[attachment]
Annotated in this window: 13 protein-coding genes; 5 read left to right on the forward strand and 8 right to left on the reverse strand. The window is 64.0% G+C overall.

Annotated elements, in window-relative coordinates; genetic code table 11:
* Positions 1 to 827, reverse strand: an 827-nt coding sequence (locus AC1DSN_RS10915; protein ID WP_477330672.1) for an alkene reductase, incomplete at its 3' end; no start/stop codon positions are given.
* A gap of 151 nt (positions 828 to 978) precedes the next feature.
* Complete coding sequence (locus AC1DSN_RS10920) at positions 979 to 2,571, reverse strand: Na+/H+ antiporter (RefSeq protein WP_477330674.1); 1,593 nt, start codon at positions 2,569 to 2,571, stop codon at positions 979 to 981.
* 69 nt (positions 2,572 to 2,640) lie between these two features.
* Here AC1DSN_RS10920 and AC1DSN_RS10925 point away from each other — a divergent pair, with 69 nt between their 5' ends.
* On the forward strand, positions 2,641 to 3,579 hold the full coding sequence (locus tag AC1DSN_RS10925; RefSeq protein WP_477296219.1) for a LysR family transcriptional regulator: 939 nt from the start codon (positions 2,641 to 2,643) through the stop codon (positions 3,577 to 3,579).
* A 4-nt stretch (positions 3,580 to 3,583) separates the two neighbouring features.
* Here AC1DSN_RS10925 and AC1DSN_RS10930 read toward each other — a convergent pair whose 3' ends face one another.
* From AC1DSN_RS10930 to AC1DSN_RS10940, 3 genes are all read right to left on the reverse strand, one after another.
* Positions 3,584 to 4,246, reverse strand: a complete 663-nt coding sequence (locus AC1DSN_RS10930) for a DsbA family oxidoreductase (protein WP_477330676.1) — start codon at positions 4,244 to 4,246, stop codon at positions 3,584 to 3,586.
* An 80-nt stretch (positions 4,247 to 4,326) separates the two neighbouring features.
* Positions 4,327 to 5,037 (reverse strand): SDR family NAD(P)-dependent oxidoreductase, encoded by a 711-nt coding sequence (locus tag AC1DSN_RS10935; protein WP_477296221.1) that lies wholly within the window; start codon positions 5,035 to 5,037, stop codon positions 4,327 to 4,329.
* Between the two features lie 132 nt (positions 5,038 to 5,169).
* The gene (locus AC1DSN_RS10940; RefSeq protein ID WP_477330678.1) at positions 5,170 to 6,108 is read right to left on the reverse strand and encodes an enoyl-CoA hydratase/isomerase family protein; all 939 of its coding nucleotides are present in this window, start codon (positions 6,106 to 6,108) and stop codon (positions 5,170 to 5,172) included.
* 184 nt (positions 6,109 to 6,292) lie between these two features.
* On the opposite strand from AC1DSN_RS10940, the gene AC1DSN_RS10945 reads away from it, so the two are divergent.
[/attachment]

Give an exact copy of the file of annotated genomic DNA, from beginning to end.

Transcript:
Annotated in this window: 13 protein-coding genes; 5 read left to right on the forward strand and 8 right to left on the reverse strand. The window is 64.0% G+C overall.

Annotated elements, in window-relative coordinates; genetic code table 11:
* Positions 1 to 827, reverse strand: an 827-nt coding sequence (locus AC1DSN_RS10915; protein ID WP_477330672.1) for an alkene reductase, incomplete at its 3' end; no start/stop codon positions are given.
* A gap of 151 nt (positions 828 to 978) precedes the next feature.
* Complete coding sequence (locus AC1DSN_RS10920) at positions 979 to 2,571, reverse strand: Na+/H+ antiporter (RefSeq protein WP_477330674.1); 1,593 nt, start codon at positions 2,569 to 2,571, stop codon at positions 979 to 981.
* 69 nt (positions 2,572 to 2,640) lie between these two features.
* Here AC1DSN_RS10920 and AC1DSN_RS10925 point away from each other — a divergent pair, with 69 nt between their 5' ends.
* On the forward strand, positions 2,641 to 3,579 hold the full coding sequence (locus tag AC1DSN_RS10925; RefSeq protein WP_477296219.1) for a LysR family transcriptional regulator: 939 nt from the start codon (positions 2,641 to 2,643) through the stop codon (positions 3,577 to 3,579).
* A 4-nt stretch (positions 3,580 to 3,583) separates the two neighbouring features.
* Here AC1DSN_RS10925 and AC1DSN_RS10930 read toward each other — a convergent pair whose 3' ends face one another.
* From AC1DSN_RS10930 to AC1DSN_RS10940, 3 genes are all read right to left on the reverse strand, one after another.
* Positions 3,584 to 4,246, reverse strand: a complete 663-nt coding sequence (locus AC1DSN_RS10930) for a DsbA family oxidoreductase (protein WP_477330676.1) — start codon at positions 4,244 to 4,246, stop codon at positions 3,584 to 3,586.
* An 80-nt stretch (positions 4,247 to 4,326) separates the two neighbouring features.
* Positions 4,327 to 5,037 (reverse strand): SDR family NAD(P)-dependent oxidoreductase, encoded by a 711-nt coding sequence (locus tag AC1DSN_RS10935; protein WP_477296221.1) that lies wholly within the window; start codon positions 5,035 to 5,037, stop codon positions 4,327 to 4,329.
* Between the two features lie 132 nt (positions 5,038 to 5,169).
* The gene (locus AC1DSN_RS10940; RefSeq protein ID WP_477330678.1) at positions 5,170 to 6,108 is read right to left on the reverse strand and encodes an enoyl-CoA hydratase/isomerase family protein; all 939 of its coding nucleotides are present in this window, start codon (positions 6,106 to 6,108) and stop codon (positions 5,170 to 5,172) included.
* 184 nt (positions 6,109 to 6,292) lie between these two features.
* On the opposite strand from AC1DSN_RS10940, the gene AC1DSN_RS10945 reads away from it, so the two are divergent.